Friday, February 27, 2009

A perfect Spring day

Today was remarkable. It is the end of February and today was less like a perfect Spring day than a perfect early Summer day - except that the plant life is all absolutely typical for the season. The ideal combination.

There are going to be hundreds of daffodils and a couple of the brave souls have stuck their heads out, bright yellow characters against bright green backgrounds. Crocuses were out in huge number, many in tidy beds prepared along the edges of Waterman's Walk, others scattered through the Woodland. One or two fugitive purple crocuses are popping up along the side of the green. Snowdrops are still out and look lovely in amongst the bolder colours of the newer spring bulbs. In a little corner of Stave Hill Ecological Park there were, to my absolute delight, violets. They come up in the same place every year. Daisies, so annoying in a perfect lawn, are beginning to come into flower and look lovely. The gorse continues to flourish a show of bright yellow flowers.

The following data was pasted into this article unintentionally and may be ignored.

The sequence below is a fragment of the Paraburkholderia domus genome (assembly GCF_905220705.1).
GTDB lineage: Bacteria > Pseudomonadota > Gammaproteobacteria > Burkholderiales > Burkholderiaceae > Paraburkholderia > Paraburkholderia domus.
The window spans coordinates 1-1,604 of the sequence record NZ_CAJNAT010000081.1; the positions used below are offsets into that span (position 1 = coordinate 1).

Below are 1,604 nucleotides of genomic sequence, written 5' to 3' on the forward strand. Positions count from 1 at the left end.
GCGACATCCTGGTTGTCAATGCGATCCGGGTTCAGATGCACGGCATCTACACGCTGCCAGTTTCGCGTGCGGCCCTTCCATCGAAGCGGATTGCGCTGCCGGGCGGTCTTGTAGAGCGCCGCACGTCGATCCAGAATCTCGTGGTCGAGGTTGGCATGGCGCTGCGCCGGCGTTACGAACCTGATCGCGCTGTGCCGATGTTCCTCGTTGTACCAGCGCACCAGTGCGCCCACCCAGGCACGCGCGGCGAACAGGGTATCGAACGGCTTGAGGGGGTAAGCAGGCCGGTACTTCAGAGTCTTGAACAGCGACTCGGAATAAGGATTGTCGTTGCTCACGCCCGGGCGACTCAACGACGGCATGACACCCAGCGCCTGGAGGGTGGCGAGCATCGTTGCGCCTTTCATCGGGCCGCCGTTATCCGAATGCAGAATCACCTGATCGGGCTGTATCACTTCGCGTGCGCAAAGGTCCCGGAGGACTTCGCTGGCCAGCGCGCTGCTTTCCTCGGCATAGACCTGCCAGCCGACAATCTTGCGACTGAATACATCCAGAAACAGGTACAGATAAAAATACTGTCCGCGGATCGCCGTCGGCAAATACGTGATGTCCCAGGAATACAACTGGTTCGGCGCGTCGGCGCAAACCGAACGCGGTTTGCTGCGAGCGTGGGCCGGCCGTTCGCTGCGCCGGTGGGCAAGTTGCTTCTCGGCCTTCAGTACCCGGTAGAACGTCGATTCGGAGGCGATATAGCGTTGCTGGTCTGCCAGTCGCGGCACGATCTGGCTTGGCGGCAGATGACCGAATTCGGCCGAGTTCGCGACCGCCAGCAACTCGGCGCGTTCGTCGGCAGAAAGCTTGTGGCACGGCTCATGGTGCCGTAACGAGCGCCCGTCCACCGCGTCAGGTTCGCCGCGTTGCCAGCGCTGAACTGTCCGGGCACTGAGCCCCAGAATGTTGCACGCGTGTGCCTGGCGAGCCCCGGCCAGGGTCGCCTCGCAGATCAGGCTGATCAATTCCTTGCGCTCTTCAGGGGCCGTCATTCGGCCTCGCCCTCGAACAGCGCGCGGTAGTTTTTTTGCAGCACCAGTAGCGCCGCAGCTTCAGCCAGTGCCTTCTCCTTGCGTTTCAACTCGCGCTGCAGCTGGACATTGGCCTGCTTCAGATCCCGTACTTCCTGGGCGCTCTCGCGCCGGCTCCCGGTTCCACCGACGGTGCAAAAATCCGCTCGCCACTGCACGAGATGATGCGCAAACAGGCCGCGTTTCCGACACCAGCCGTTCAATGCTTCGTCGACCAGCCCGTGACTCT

Even the trees were coming into flower, which may help me to identify them because I'm not generally very good at identifying trees.

There were birds in the trees, singing beautifully, but very few water birds. I spotted a Robin, a Acouple of Great Tits, Goldfinches, several House Sparrows and a small grey bird which I have so far been unable to identify. There were also a few pigeons and a couple of blackbirds.

I saw two foxes, the one of them first down at the Globe Pond stream which later moved to sunbathe where I photographed it before, and the second in the area behind the windmill. The one behind the windmill was in a dreadful state. If the scarcoptic mange goes untreated I don't think that we will have much of a fox population left by the summer.

I disturbed a squirrel which is something of a novelty at the moment because they are so few and far betweeen. Before I went away in October last year they were virtually tripping people up at every corner and you could hear them everywhere even when you couldn't actually see them.

There is still very little in the way of insect life around. I saw two honey bees and a single bumble bee. To my amazement I saw a butterfly. In spite of the fact that it refused to settle even for a second I followed it for a short distance but it was clearly a fritillary. Without getting a closer look it was impossible to know which one.

I will post more photographs from today over the next few days.

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